21 Mar 2019

We follow Indali’s journey on the road to recovery, after being diagnosed with early stages of EEHV (Elephant Endotheliotropic Herpesvirus).

Update – 15/04/2019

Indali continues to look well and seems to be enjoying being outside in the sunshine, playing with her little brother, Anjan. She’s still being monitored very closely but, as each day passes, we’re ever more hopeful that she’s on the road to recovery.

Update – 28/03/2019

It has been nine days since conservationists first made an early detection of EEHV in Indali Hi Way’s blood tests. Experts continue to provide daily intensive care for the two-year-old calf.

The latest blood sample results give some cause to be cautiously optimistic as detailed analysis, carried out by world EEHV expert Akbar Dastjerdi of the Animal and Plant Health Agency (APHA), shows that the levels of the virus in her bloodstream have dropped in recent days, which may be good news. During the onset of EEHV elephant calves become seriously dehydrated, however, Indali is keeping well hydrated, still eating and drinking regularly as well as spending time with her mum, Sundara.

Indali’s disease continues to be life-threatening though, and the teams are still regularly treating Indali with immune boosting drugs, anti-viral drugs, blood plasma and fluid therapy. EEHV is an incredibly fast-acting and destructive virus which normally takes hold of a young elephant calf within days. The fact that Indali has been fighting the virus for nine days is providing hope that the new detection methods and treatments available are giving much better chances of helping Indali pull through. This is currently unchartered territory as we have never treated an elephant calf for this length of time before, and experts remain optimistic that Indali can fight off the virus.

The Hi Way family herd remain inside the zoo’s Elephants of the Asian Forest habitat – which is closed to public during this time – to ensure Indali is as comfortable as possible whilst undergoing treatment.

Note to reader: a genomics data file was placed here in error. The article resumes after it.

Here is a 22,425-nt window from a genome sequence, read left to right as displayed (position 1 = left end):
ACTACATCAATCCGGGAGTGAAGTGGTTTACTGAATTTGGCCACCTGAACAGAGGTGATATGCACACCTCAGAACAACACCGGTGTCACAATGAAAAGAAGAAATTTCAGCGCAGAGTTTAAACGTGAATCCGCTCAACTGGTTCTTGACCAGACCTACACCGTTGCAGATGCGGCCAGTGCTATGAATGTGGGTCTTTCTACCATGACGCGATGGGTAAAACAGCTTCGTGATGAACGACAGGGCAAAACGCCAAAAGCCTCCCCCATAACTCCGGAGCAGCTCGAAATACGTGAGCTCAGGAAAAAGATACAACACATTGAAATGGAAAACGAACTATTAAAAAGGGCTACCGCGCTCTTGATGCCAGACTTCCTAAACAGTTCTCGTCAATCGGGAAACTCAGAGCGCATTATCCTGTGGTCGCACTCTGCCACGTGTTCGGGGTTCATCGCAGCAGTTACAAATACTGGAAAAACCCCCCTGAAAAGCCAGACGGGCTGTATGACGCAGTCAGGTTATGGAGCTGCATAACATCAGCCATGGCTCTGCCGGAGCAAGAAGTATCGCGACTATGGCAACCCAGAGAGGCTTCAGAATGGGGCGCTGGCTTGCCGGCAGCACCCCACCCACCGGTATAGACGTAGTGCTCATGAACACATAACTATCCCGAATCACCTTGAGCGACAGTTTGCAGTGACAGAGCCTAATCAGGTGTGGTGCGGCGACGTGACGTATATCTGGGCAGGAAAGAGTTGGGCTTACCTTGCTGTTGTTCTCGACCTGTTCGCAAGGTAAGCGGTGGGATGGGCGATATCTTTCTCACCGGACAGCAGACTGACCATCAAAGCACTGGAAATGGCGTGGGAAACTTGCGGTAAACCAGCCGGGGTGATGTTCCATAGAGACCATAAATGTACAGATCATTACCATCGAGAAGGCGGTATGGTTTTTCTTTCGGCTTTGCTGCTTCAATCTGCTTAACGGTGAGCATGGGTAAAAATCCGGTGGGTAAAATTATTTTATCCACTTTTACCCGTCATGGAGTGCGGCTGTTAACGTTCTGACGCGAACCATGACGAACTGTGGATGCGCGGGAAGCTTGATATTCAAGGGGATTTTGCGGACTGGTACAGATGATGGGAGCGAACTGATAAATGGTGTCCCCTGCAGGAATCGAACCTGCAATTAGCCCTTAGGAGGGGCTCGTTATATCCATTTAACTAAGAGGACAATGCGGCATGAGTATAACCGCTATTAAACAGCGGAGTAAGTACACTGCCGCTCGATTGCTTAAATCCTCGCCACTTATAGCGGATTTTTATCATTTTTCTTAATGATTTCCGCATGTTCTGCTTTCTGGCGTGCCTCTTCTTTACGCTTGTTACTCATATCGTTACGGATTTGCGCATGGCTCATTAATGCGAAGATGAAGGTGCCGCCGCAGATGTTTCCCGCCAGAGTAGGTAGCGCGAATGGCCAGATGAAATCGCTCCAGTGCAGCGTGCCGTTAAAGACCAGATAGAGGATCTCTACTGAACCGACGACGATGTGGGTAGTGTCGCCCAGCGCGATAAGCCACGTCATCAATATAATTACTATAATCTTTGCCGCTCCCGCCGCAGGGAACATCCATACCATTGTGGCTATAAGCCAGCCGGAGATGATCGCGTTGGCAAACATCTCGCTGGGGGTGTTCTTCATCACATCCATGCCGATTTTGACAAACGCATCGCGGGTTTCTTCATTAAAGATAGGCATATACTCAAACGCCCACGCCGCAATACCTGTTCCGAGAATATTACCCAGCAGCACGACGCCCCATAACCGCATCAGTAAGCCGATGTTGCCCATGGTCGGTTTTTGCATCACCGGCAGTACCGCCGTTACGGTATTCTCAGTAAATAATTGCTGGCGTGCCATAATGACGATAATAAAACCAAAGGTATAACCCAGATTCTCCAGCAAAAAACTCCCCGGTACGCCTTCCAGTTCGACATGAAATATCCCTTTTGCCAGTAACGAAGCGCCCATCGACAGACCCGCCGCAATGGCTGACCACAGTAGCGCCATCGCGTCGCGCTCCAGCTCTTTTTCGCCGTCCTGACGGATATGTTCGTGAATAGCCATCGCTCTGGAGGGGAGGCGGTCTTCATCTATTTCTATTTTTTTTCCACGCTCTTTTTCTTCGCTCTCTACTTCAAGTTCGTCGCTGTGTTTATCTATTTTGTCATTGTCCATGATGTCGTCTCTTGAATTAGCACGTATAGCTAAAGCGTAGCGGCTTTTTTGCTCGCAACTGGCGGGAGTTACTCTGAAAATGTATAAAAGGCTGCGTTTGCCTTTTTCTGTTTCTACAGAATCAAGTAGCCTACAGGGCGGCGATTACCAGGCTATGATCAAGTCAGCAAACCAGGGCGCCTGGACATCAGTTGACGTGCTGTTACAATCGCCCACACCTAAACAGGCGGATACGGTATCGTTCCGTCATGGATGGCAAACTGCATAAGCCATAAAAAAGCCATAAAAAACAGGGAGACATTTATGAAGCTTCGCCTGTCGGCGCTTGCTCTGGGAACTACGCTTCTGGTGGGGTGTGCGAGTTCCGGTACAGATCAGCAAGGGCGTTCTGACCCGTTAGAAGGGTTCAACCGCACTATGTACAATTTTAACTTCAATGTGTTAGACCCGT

Update – 25/03/2019

Conservationists are continuing to treat two-year-old elephant calf Indali Hi Way after she tested positive for EEHV during a routine blood test last week.

Experts have worked tirelessly over the past five days, and continue to do so, making sure she receives the best possible care.

Indali is showing some symptoms but has responded well to the range of treatments provided to her so far. Calves can become seriously dehydrated very quickly following the onset of EEHV. However, keepers, vets and scientists say that Indali remains well hydrated with high levels of oxygen in her bloodstream – a positive sign.

We remain hopeful that we can help pull Indali through.


Update – 22/03/2019

Asian elephant calf Indali Hi Way continues to undergo intensive treatment after testing positive for EEHV during her regular blood tests.

Indali, who spent the night side by side with mum Sundara as she normally would, has responded well to treatments so far.

Elephant experts, vets and scientists are all caring for her very closely – in the zoo’s Elephants of the Asian Forest habitat – and remain hopeful that she can pull through after the virus was detected much earlier than ever before.

Indali is proving to be a real little fighter and the zoo’s team will continue to do absolutely everything possible to give her the very best chance of overcoming this devastating disease.